Q: What would people never guess you do as part of your job?

When I first started, I never thought I’d get any understanding of forestry. Now I feel like I’m an expert. I need to know about the age and yield of trees so we can understand how a wind farm will impact the wider forest. I know more about trees than I ever thought I would possibly want to know.

Q: What aspect of your role do you enjoy the most?

Not knowing what’s around the corner and what might change. I enjoy being a decision maker on projects and making an impact because of the projects that we’re all involved in delivering. Turning up to work makes me feel I’m making a difference to the UK’s energy security and net zero. That’s why I do this job because the role allows me to feel like I’m making a difference.

Q: What hobbies and interests do you have outside of work?

When I was younger, I bought a bike, named her Nora and cycled the entire length of Africa and South America. I cycled through 25 countries in Africa including Morocco, Western Sahara, Senegal, Gambia, Mali, Kenya, Tanzania, Malawi and many more. In South America, I travelled mainly through Argentina and Chile following the Andes to Bolivia and Ecuador. One of the few humbling constants was the kindness of strangers whom I could never fully thank and will never meet again. It was a simple life that gave me a wonderful and unique opportunity to see the world at a slow pace. My advice to anyone considering doing anything remotely similar is to just go. It feels scary to start, but it’s even scarier to stop!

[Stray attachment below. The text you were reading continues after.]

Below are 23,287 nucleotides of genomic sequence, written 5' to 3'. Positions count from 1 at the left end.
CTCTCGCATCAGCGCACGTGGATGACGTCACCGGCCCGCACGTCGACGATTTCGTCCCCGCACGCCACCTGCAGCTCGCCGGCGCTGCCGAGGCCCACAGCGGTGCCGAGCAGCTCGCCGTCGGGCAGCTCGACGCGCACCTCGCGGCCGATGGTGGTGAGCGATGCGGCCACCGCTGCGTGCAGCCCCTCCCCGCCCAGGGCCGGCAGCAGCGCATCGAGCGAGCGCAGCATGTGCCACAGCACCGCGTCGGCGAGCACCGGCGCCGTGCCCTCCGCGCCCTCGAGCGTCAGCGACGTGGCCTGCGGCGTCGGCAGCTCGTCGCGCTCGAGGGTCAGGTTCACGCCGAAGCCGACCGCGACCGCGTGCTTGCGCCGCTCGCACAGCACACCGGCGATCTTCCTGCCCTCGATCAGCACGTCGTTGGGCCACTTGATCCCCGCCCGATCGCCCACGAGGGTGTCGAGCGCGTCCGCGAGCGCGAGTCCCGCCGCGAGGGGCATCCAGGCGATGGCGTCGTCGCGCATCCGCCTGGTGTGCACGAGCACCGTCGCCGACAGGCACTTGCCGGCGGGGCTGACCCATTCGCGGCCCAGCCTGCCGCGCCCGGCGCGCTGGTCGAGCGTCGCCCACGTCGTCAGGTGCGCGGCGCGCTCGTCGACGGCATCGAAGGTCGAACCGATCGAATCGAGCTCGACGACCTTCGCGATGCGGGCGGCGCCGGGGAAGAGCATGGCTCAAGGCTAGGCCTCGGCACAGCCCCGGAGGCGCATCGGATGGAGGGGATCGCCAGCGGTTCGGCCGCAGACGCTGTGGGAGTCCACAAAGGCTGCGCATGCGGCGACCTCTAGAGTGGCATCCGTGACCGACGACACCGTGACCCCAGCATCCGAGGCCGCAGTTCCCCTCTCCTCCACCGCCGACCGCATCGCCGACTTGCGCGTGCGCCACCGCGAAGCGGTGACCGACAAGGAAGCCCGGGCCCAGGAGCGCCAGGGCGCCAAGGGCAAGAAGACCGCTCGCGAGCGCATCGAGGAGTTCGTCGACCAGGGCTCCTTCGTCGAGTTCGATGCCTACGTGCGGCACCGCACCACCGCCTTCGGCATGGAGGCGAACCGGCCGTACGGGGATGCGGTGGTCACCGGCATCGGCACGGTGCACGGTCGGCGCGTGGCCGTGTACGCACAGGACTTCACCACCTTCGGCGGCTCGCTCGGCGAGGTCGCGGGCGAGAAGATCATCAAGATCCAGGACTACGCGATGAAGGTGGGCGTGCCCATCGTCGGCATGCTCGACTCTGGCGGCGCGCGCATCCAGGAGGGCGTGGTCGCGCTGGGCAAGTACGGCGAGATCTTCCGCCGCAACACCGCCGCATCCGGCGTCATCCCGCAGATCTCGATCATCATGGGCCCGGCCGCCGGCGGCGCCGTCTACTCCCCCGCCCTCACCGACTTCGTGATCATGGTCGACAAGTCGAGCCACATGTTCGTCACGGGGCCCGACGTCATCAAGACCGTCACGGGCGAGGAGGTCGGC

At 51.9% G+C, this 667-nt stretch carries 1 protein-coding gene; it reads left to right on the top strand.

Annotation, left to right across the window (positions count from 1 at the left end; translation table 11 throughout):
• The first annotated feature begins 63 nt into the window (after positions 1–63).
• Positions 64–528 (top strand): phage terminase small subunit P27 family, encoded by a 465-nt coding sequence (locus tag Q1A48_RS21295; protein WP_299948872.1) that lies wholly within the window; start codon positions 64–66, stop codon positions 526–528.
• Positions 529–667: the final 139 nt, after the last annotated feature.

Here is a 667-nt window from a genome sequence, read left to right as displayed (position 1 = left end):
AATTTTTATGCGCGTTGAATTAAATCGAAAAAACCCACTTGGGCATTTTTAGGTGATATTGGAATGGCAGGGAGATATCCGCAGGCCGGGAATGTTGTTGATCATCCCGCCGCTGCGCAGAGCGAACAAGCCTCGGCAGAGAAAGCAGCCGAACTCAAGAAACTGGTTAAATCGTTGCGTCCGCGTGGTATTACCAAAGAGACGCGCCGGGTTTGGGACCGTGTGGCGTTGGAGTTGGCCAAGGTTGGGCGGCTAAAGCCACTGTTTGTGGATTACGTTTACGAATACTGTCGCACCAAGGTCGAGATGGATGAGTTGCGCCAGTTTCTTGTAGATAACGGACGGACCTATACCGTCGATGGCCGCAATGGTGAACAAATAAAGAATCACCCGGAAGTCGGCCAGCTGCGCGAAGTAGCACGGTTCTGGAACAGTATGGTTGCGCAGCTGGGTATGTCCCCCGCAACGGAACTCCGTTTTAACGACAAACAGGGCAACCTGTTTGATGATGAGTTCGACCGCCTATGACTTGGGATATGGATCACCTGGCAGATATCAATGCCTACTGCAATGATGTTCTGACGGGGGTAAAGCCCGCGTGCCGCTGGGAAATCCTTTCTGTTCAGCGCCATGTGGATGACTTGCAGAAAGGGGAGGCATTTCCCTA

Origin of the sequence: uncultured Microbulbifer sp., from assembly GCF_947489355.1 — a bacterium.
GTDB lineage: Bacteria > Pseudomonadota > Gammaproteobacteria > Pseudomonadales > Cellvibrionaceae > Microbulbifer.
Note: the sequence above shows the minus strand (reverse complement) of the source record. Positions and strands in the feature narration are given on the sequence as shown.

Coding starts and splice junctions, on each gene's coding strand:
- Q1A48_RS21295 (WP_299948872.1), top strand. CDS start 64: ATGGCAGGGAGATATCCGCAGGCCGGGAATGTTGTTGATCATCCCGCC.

It was only when I ran out of money that I decided to come home got a job and the rest is history.

Nowadays most of my cycling is around 40-50 miles with local clubs, café hopping taking in the beautiful scenery Scotland has to offer.

I’m also renovating a 50-year-old classic car, although this has been ongoing for some time now. The car is a 1970 Triumph, GT6 mark 2. It’s a coupe and a heap of rust that hasn’t left my garage for three years, while I’m slowly rebuilding it and putting it back together again. I hope to get more time over the summer to work on the car and hopefully take it out for a spin soon.